Two years ago a Boy Scout in Utah strayed onto the wrong trail and was lost for four days. He scrupulously followed all the advice that had been given him, and it nearly killed him. He stayed on the trail, which was good advice. But he'd also been told never to talk to strangers, so any time a rescue party came near, he would hide in the bushes. Finally, common sense got the better of caution, and he revealed himself to a rescuer.
Telling a child never to talk to strangers is a terrible thing. Yes, there's a tiny handful of malevolent strangers out there. But for every stranger who will hurt you, there are a thousand who will help you. Sometimes even, as in this case, save your life. Caution is fine, but that's a matter of judgment — just the opposite of a blanket injunction.
What does this have to do with astronomy? Quite a lot. One of the most striking changes in the U.S. since I was a child in the 1950s and 60s is the flowering of fear. When I was an 11-year-old in New York City, my parents let me go anywhere I wanted alone (within reason, of course). That was pretty much the norm then, though a few parents were more cautious. But parents who were considered comically overprotective in the 50s and 60s would be judged reckless by today's standards. In the intervening years, America became a deeply fearful society.
People often ask if I'm not worried when I travel to distant sites (or not-so-distant parks in my own city) to observe the night sky. City dwellers think I should be afraid of wild animals, country folk think I should be afraid of wild humans, and suburbanites are scared of everything. Nobody ever asks about the real danger of driving to a remote site at night, which is traffic accidents. That's particularly a worry on the drive back late at night, when the proportion of drunk drivers is highest, the likelihood of hitting a deer or moose is greatest, and I'm close to falling asleep at the wheel. The U.S. experiences about 40,000 traffic fatalities every year, compared with fewer than 10 people killed by all kinds of wild animals combined — and most of those in Alaska. Yet wild animals evoke far more fear than cars.
Mind you, I'm not trying to blow the danger of traffic accidents out of proportion. Considering how liberating cars are (or can be, anyway), the risk of crashes is well worth accepting. I'm trying to make it clear just how tiny — really utterly negligible — the threat of wild animals is. And frankly, in most places, human attacks aren't much more of a hazard. There are about 1/3 as many homicides as traffic fatalities — a modest number though not negligible. But well over half of those are by acquaintances or family members. Murder by random strangers in the street, the kind that everybody worries about, is rare, and largely confined to impoverished urban and rural areas where "respectable" people never go.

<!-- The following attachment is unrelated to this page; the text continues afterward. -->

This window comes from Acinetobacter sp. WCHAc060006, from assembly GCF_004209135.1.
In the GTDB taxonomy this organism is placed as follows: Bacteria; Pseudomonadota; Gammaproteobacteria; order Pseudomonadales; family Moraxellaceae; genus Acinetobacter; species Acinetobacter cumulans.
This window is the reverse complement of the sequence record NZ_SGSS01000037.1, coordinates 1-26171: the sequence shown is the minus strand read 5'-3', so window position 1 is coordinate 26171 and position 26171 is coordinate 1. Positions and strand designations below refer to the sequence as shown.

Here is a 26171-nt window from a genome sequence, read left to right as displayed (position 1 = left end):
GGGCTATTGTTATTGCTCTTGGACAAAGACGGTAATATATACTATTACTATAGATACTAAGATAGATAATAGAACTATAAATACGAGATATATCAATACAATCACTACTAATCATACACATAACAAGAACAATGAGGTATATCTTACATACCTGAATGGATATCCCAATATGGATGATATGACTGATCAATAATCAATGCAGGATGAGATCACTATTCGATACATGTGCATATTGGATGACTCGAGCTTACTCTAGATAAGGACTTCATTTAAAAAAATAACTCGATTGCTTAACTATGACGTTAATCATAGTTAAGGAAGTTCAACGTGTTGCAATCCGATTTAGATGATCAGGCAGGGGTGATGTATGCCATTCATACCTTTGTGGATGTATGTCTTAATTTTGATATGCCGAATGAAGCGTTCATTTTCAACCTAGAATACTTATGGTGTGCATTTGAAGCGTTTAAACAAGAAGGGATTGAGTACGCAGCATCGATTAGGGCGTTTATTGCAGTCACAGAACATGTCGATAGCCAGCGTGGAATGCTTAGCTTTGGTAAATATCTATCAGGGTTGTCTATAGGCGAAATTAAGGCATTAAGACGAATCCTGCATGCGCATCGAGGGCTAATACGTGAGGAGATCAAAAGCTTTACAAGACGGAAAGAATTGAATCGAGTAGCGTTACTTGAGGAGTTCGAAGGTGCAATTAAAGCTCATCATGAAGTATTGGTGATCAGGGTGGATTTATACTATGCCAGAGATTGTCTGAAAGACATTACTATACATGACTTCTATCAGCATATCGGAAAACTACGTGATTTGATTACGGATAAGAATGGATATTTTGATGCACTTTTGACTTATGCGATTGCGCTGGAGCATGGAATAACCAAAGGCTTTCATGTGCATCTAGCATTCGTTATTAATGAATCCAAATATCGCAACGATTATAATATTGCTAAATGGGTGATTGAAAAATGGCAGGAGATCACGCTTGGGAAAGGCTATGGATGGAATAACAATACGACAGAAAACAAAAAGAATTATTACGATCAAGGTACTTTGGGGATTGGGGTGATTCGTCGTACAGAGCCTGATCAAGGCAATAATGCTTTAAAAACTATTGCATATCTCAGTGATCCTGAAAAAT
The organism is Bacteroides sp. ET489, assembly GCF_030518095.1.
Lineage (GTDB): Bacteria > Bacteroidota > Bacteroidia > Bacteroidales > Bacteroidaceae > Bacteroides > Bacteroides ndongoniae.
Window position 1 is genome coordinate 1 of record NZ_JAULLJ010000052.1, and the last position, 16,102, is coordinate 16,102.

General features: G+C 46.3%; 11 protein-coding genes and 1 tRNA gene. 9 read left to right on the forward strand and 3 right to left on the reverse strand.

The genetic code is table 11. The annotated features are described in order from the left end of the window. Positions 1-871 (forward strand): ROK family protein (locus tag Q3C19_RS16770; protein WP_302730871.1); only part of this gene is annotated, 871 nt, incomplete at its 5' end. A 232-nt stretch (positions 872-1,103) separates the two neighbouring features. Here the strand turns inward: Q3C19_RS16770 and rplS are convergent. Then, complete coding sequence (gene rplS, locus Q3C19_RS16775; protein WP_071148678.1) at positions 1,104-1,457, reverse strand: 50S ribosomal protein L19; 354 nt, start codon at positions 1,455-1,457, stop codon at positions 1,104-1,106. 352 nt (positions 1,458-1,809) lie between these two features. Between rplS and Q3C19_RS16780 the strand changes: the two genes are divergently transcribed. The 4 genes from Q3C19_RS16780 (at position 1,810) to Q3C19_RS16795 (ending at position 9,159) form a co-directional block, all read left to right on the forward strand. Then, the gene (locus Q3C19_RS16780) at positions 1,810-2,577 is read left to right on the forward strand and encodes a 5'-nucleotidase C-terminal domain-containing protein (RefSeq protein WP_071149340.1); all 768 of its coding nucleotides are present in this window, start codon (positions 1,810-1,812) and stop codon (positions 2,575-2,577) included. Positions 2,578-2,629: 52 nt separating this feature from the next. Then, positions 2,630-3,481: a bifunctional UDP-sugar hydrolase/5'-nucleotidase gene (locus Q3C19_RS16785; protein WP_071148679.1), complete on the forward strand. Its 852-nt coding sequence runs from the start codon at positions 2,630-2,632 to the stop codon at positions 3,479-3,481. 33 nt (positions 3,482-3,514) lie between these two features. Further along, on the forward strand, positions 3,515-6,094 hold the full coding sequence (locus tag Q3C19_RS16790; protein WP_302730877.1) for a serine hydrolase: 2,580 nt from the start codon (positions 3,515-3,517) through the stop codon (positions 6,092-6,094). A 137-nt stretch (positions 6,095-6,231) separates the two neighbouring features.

Moreover, the homicide rate is just about the same today as it was fifty years ago! And accidents from cars and other causes have declined significantly. Few places have ever been as safe as America today, yet we're perhaps the most fear-ridden society that the world has ever seen, outside of major war or pestilence. What's going on?
Partly, no doubt, it's the commercialization of fear by television, tabloids, lawyers, and insurance companies. And since ancient Greece, politicians have always known that there's nothing like fear and hatred to rally people behind them. But I think it's also a real sea-change in society. In my parents' generation, there were real dangers to worry about. Large numbers of women died in childbirth, infants died of measles and scarlet fever, millions of people had just been killed in World War I, and millions more were about to die in World War II. Even the richest family was vulnerable to infectious disease. Nobody expected life to be safe and secure.
Only in my lifetime has the idea taken root that danger can and should be abolished absolutely, that life should be lived completely free of risk. But that's an illusion. The only way even to come close is to lock yourself in a box and cut off all contact with the world. Technology's not quite up to that yet, but most people's lives are increasingly confined to their home and backyard, their car and the mall. And then they end up with the diseases of civilization: obesity, arteriosclerosis, diabetes. In the long run, nature always takes its revenge.
Small wonder that people don't enjoy the wonders of nature — stars included. Small wonder that people want to make the outdoors just like the indoors, to pave it or plant it with well-manicured grass, to fence out all intruders, to light up every square inch so that night is turned to day. Small wonder that 90% of people live where the Milky Way is obscured by skyglow — and that 90% of the remainder haven't seen the Milky Way either, because they're afraid to turn off their porch lights.
At an even deeper level, I've had a number of people tell me that the stars scare them. Frankly, I can sympathize with that sentiment. The stars are utterly alien, completely and forever beyond our control. Awe and fear are intimately related. And there's nothing wrong with that. Fear isn't the end of the world — unless you run away from it.